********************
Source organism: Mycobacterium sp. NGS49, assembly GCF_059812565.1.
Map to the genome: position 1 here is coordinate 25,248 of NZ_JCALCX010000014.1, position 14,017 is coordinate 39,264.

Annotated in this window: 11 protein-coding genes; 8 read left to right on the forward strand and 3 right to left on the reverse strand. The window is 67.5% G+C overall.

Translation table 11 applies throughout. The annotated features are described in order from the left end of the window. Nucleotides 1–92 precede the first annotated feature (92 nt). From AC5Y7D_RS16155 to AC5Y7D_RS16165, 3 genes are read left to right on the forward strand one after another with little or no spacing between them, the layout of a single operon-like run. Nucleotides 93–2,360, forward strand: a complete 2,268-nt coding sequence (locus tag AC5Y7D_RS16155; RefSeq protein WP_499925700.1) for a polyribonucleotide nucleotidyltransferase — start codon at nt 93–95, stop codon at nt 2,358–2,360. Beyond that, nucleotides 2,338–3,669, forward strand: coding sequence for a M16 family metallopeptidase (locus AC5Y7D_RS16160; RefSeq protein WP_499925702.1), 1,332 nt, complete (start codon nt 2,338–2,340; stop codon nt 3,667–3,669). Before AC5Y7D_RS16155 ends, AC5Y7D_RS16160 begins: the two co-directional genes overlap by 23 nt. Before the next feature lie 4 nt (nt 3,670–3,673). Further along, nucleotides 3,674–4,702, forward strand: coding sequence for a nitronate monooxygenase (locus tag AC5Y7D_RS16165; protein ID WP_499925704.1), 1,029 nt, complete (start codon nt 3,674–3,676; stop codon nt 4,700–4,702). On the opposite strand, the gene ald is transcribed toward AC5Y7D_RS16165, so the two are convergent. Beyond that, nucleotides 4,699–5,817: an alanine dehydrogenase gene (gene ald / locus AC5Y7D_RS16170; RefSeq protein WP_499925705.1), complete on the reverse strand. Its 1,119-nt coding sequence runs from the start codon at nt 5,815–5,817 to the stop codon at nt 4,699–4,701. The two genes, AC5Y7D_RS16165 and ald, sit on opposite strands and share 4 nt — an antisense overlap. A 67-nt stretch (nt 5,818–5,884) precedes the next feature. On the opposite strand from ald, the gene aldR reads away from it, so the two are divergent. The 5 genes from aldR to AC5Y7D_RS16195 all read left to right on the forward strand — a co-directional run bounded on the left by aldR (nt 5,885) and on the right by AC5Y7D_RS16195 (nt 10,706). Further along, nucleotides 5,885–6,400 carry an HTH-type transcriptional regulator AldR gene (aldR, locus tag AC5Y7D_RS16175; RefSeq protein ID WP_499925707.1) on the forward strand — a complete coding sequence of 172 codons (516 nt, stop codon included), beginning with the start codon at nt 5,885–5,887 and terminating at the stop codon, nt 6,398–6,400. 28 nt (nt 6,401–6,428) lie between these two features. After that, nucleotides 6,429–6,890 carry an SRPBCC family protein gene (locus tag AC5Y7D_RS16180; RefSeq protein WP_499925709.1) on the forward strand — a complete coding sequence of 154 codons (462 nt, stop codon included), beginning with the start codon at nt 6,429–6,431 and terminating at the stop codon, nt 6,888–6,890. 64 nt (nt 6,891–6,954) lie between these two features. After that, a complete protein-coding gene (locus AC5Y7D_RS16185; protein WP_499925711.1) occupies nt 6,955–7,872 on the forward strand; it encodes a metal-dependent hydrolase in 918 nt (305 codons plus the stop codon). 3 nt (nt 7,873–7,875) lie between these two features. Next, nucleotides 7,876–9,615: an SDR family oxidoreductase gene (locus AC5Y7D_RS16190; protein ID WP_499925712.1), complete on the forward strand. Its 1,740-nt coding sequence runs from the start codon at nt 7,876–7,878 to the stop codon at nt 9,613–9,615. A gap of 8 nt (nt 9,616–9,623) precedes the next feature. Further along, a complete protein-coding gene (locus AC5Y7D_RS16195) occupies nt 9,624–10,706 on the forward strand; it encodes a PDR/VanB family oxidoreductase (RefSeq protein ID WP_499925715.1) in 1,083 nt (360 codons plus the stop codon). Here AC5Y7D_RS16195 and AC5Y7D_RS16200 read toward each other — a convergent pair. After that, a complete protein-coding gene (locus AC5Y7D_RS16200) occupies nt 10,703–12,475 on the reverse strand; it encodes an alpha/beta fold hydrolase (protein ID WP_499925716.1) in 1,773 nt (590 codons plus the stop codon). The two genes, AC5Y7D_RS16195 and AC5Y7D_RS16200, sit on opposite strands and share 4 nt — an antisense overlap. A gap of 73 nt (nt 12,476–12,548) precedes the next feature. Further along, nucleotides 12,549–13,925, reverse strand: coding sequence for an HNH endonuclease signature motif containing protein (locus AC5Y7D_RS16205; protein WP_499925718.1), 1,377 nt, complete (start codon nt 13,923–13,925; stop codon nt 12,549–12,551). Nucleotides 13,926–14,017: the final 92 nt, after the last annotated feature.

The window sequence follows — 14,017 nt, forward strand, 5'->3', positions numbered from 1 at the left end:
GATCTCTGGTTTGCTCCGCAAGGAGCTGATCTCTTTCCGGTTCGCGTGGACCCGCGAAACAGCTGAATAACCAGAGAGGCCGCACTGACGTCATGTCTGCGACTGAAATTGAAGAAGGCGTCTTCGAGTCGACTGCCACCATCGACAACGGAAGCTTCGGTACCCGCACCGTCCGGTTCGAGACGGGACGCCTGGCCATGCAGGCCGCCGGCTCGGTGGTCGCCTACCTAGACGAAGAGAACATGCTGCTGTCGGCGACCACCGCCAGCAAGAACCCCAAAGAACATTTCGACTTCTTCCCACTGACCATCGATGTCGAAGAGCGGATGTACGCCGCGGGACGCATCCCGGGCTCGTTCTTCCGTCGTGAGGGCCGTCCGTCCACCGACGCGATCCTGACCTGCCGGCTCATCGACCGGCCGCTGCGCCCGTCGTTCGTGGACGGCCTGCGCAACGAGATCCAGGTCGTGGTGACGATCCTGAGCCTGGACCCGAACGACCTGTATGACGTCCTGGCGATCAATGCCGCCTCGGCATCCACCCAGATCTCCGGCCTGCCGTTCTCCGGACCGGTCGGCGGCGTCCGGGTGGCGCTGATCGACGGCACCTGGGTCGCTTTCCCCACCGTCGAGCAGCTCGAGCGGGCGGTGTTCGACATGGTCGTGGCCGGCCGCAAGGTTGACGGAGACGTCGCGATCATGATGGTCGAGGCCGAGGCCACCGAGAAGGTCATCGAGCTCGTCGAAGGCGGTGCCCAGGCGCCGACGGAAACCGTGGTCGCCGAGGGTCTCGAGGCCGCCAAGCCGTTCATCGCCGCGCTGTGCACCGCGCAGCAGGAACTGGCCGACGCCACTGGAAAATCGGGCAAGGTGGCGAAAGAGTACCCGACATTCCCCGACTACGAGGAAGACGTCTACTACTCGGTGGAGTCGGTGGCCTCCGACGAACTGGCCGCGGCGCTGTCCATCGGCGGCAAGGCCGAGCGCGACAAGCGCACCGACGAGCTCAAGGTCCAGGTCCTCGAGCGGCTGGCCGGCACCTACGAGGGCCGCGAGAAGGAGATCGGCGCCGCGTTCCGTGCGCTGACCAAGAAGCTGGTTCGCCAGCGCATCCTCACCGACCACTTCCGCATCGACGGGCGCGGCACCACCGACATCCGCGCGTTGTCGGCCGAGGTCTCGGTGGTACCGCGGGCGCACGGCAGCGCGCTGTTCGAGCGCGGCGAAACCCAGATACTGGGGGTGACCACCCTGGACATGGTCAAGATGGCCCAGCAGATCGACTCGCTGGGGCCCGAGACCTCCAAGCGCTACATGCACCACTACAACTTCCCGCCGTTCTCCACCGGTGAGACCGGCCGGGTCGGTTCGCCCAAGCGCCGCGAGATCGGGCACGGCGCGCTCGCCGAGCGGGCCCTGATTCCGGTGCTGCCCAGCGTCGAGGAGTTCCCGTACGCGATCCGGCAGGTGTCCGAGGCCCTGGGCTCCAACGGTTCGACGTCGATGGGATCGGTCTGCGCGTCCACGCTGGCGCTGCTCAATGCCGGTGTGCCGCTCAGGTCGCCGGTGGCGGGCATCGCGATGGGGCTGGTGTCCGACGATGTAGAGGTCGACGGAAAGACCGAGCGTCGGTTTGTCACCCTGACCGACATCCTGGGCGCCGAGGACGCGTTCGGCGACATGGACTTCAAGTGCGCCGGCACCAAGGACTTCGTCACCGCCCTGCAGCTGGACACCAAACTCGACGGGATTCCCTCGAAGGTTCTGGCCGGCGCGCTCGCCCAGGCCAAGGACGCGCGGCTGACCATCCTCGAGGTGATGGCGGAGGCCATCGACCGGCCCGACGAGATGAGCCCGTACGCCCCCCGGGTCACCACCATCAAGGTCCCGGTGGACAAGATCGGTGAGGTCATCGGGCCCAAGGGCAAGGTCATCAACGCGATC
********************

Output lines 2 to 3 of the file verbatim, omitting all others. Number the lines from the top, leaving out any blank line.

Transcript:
Map to the genome: position 1 here is coordinate 25,248 of NZ_JCALCX010000014.1, position 14,017 is coordinate 39,264.

Annotated in this window: 11 protein-coding genes; 8 read left to right on the forward strand and 3 right to left on the reverse strand. The window is 67.5% G+C overall.